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Predictive computational phenotyping and biomarker discovery using reference-free genome comparisons

View Article: PubMed Central - PubMed

ABSTRACT

Background: The identification of genomic biomarkers is a key step towards improving diagnostic tests and therapies. We present a reference-free method for this task that relies on a k-mer representation of genomes and a machine learning algorithm that produces intelligible models. The method is computationally scalable and well-suited for whole genome sequencing studies.

Results: The method was validated by generating models that predict the antibiotic resistance of C. difficile, M. tuberculosis, P. aeruginosa, and S. pneumoniae for 17 antibiotics. The obtained models are accurate, faithful to the biological pathways targeted by the antibiotics, and they provide insight into the process of resistance acquisition. Moreover, a theoretical analysis of the method revealed tight statistical guarantees on the accuracy of the obtained models, supporting its relevance for genomic biomarker discovery.

Conclusions: Our method allows the generation of accurate and interpretable predictive models of phenotypes, which rely on a small set of genomic variations. The method is not limited to predicting antibiotic resistance in bacteria and is applicable to a variety of organisms and phenotypes. Kover, an efficient implementation of our method, is open-source and should guide biological efforts to understand a plethora of phenotypes (http://github.com/aldro61/kover/).

Electronic supplementary material: The online version of this article (doi:10.1186/s12864-016-2889-6) contains supplementary material, which is available to authorized users.

No MeSH data available.


Related in: MedlinePlus

Overcoming spurious correlations: This figures shows how spurious correlations in the M. tuberculosis data affect the models produced by the Set Covering Machine. a For each M. tuberculosis dataset, the proportion of isolates that are identically labeled in each other dataset is shown. This proportion is calculated using Eq. (2). b The antibiotic resistance models learned by the SCM at each iteration of the correlation removal procedure. Each model is represented by a rounded rectangle identified by the round number and the estimated error rate. All the models are disjunctions (logical-OR). The circular nodes correspond to k-mer rules. A single border indicates a presence rule and a double border indicates an absence rule. The numbers in the circles show to the number of equivalent rules. A rule is connected to an antibiotic if it was included in its model. The weight of the edges gives the importance of each rule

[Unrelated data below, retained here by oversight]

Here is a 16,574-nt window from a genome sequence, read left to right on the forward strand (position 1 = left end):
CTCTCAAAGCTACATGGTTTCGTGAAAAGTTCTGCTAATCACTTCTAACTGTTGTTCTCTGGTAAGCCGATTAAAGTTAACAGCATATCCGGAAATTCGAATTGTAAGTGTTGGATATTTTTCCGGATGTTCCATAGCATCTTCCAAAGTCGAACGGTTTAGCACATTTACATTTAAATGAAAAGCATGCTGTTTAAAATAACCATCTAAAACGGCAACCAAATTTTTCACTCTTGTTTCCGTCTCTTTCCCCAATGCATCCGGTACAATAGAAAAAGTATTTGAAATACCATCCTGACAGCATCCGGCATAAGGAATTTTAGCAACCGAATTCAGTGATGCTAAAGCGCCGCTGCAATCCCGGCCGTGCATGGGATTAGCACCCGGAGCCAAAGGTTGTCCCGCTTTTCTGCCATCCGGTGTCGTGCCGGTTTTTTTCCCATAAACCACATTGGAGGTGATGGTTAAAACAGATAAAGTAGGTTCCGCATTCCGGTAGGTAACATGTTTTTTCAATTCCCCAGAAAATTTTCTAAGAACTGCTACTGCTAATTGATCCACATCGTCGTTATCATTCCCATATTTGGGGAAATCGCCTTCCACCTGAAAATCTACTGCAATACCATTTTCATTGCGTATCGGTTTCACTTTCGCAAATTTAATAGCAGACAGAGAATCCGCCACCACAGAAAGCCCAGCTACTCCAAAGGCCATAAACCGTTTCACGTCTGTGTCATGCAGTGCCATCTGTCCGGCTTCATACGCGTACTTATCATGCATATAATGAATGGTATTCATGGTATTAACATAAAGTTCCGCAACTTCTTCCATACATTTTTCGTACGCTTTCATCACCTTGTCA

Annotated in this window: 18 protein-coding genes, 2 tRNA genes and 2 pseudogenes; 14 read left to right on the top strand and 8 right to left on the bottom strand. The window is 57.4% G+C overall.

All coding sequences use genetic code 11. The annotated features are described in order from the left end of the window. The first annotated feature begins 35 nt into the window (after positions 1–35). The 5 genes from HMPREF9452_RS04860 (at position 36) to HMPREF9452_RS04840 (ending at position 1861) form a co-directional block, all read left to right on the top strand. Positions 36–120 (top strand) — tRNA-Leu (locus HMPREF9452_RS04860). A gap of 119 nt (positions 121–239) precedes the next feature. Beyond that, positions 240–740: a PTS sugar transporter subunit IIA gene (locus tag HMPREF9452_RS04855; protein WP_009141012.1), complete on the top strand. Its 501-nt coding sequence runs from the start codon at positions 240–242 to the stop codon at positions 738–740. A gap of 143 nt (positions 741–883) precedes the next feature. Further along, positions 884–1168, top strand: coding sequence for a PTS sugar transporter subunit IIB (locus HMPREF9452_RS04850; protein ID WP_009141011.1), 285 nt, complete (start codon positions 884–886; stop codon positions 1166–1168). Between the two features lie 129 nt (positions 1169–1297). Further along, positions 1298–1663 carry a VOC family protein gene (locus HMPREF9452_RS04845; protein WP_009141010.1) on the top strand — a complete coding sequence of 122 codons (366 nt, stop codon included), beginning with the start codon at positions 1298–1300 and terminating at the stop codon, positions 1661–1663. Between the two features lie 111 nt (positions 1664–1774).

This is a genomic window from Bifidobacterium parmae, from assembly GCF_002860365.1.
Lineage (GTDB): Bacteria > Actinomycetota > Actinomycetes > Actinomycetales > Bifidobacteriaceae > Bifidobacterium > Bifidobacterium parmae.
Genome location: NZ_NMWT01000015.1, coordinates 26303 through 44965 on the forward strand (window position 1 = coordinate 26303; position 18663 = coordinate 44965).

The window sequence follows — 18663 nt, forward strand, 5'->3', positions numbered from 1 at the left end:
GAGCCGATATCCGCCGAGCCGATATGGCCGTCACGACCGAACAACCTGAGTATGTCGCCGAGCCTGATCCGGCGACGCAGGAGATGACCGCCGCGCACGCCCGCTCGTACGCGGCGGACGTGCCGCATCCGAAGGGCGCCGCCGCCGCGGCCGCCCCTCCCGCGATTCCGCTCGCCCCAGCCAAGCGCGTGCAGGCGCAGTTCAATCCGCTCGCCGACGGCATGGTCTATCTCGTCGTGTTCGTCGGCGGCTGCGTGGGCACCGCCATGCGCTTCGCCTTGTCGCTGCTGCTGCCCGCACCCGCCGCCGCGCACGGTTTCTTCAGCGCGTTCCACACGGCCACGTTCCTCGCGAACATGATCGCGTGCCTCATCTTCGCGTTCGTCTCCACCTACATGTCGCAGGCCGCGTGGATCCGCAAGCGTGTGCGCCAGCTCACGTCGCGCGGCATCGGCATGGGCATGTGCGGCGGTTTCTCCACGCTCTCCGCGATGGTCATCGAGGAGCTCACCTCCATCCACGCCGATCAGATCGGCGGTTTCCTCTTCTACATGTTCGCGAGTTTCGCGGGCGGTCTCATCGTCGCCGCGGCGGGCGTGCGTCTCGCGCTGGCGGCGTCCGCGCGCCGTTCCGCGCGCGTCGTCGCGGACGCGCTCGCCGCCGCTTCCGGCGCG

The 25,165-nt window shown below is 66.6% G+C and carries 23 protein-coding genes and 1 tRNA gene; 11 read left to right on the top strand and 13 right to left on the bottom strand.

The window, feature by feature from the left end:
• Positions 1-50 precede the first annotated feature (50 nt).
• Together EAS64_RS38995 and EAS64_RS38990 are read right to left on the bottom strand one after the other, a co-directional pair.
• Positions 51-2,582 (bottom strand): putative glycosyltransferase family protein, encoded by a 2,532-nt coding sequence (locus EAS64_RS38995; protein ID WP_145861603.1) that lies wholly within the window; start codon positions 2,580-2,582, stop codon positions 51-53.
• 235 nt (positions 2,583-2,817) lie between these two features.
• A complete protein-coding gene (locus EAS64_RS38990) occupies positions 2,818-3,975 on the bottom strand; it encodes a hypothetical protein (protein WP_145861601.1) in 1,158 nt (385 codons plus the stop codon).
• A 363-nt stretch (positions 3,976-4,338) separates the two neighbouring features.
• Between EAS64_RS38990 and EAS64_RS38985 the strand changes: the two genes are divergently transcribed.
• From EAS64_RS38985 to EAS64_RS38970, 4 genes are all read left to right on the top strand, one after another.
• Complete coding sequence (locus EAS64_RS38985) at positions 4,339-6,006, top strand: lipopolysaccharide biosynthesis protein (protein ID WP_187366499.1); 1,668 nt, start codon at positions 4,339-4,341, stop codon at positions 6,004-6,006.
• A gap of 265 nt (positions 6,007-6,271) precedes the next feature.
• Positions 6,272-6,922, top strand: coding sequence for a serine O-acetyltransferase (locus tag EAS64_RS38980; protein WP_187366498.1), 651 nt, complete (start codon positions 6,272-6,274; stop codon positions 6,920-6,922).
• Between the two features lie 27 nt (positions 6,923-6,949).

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Fig4: Overcoming spurious correlations: This figures shows how spurious correlations in the M. tuberculosis data affect the models produced by the Set Covering Machine. a For each M. tuberculosis dataset, the proportion of isolates that are identically labeled in each other dataset is shown. This proportion is calculated using Eq. (2). b The antibiotic resistance models learned by the SCM at each iteration of the correlation removal procedure. Each model is represented by a rounded rectangle identified by the round number and the estimated error rate. All the models are disjunctions (logical-OR). The circular nodes correspond to k-mer rules. A single border indicates a presence rule and a double border indicates an absence rule. The numbers in the circles show to the number of equivalent rules. A rule is connected to an antibiotic if it was included in its model. The weight of the edges gives the importance of each rule

Mentions: One notable example of such a situation is the strong correlation in resistance to antibiotics that do not share common mechanisms of action. These correlations might originate from treatment regimens. For instance, Fig. 4a shows, for M. tuberculosis, the proportion of isolates that are identically labeled (resistant or sensitive) for each pair of antibiotics. More formally, this figure shows a matrix C, where each entry Cij corresponds to a pair of datasets , and 2\documentclass[12pt]{minimal} \usepackage{amsmath} \usepackage{wasysym} \usepackage{amsfonts} \usepackage{amssymb} \usepackage{amsbsy} \usepackage{mathrsfs} \usepackage{upgreek} \setlength{\oddsidemargin}{-69pt} \begin{document} $$ C_{ij} \overset{\text{\tiny{def}}}{=} \frac{/\{({\mathbf{x}}, y) \in S_{i} : ({\mathbf{x}}, y) \in \mathcal{S}_{j}\}/}{/\mathcal{S}_{i}/}. $$ \end{document}Cij=def/{(x,y)∈Si:(x,y)∈Sj}//Si/.Fig. 4